Aylward needs to quit now, former minister says
- Aylward took over Liberal leadership in August, after Yvonne Jones stepped aside
- Aylward is the party's fifth leader in six years
Kevin Aylward would help Newfoundland and Labrador's Liberal party by resigning as leader, a former cabinet minister said Wednesday.
Aylward lost his own race in St. George's-Stephenville East Tuesday night, but led a campaign that delivered six seats - enough to form the next Opposition, even though the NDP received more votes.
But Chris Decker, a former minister in the Clyde Wells government, said Aylward needs to resign now as leader to set the stage for rebuilding, and to ensure the party holds on to Opposition status.
"All of us Liberals owe Kevin a tremendous debt. What he did for the party was absolutely outstanding," Decker said while participating in an episode of CBC Radio's Crosstalk on Aylward's future.
"[But] my advice to Kevin would be to step aside."
Decker said the party can not afford to take the risk of having a caucus member resign a seat in order to trigger a byelection.
For one thing, Decker said, the Liberals would lose Opposition status, as they would then be tied with the NDP at five seats each.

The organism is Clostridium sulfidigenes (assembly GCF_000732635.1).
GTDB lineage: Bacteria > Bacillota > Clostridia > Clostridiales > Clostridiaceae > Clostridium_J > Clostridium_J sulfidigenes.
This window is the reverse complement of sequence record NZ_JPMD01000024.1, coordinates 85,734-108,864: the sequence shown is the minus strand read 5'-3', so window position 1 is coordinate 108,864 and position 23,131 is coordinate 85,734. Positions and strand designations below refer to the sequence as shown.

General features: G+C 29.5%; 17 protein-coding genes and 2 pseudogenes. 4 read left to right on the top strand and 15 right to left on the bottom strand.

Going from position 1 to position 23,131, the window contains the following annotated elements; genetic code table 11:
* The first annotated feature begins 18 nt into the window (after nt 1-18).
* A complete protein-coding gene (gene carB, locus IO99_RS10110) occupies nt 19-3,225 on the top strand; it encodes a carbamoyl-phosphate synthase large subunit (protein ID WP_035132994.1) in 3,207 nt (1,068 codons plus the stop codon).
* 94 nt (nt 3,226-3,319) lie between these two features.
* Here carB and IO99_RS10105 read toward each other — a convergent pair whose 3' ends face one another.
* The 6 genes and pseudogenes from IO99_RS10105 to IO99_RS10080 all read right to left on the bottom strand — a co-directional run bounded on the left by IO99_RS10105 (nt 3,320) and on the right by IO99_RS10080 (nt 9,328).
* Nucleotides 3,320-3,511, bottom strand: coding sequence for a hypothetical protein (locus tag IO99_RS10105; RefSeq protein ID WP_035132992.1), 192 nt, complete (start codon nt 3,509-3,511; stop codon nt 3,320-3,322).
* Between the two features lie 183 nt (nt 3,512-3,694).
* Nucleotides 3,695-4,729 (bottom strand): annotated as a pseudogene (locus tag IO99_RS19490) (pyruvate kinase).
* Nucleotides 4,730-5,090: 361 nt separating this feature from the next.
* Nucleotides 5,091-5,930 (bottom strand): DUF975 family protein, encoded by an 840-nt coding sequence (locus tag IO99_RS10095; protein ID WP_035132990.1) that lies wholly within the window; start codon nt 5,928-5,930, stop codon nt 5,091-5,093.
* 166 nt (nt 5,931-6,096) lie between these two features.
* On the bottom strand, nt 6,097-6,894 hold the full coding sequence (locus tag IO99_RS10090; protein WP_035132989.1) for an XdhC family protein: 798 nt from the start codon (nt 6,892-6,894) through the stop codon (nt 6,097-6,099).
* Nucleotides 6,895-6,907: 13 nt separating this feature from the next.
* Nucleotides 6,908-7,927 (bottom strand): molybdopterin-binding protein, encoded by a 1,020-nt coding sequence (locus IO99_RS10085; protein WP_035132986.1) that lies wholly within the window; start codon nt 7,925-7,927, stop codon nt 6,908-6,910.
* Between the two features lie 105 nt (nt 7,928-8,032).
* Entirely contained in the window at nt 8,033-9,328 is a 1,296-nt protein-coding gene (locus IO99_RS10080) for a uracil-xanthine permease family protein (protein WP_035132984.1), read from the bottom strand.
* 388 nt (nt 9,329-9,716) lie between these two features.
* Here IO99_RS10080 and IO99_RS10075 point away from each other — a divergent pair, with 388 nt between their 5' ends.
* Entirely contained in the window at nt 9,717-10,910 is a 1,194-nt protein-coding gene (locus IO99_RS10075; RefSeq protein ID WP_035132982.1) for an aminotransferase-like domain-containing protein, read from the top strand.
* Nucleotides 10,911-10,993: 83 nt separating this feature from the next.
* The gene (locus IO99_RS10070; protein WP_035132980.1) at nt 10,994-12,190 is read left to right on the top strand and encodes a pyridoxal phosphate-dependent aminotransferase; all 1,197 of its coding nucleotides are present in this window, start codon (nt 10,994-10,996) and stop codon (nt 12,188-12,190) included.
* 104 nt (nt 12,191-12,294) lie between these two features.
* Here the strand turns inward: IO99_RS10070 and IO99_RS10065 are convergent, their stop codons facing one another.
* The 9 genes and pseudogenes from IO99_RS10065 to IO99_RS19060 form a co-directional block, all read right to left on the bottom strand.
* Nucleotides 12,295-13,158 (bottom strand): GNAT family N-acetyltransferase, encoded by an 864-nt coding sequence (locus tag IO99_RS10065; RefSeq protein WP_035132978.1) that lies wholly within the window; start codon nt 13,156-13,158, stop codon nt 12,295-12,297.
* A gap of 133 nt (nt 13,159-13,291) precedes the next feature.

As well, Decker said, Tuesday's election showed that the Liberals cannot count on voters in any particular district.
"There are no winnable seats," said Decker, pointing to the NDP's win in The Straits-White Bay North, the former Liberal stronghold that Decker represented for 14 years.
"That was thought to be the safest place on Earth, and we've proven that's not the case ... The risk to the party is just too great."
Aylward took over the reins of the Liberal party in August, shortly after former leader Yvonne Jones stepped aside to recover from treatment for breast cancer.
Jones, who has retained the title of Opposition leader, was re-elected in Cartwright-L'Anse au Clair.
After conceding on Tuesday night, Aylward said he had no immediate plans to resign, but suggested he will not be clinging to the position.
"My own future will be decided later on," he said.
"When I went into this, it was about keeping the Liberal party alive during this election, and we've come out of this very, very well."
The Liberals finished the election with about 19 per cent of the total vote - several points ahead of campaign polling that reflected the party's struggles.
"We need now to give people breathing space, give people some time, and the executive board of the party's got to start making decisions," said former Liberal cabinet minister John Efford, who added that he regretted making comments in the past that had been perceived as wanting former leader Jones out of the job.
"Anything that we have to object [to], we do it on the inside, not the outside," Efford said.
Jones is the only incumbent returning to the Liberal caucus, which will include another former leader. Jim Bennett, a lawyer who lasted only a few months in the position in 2006, was elected in St. Barbe.
The caucus also includes former MHAs Eddie Joyce and Dwight Ball, who regained their old seats of Bay of Islands and Humber Valley, respectively.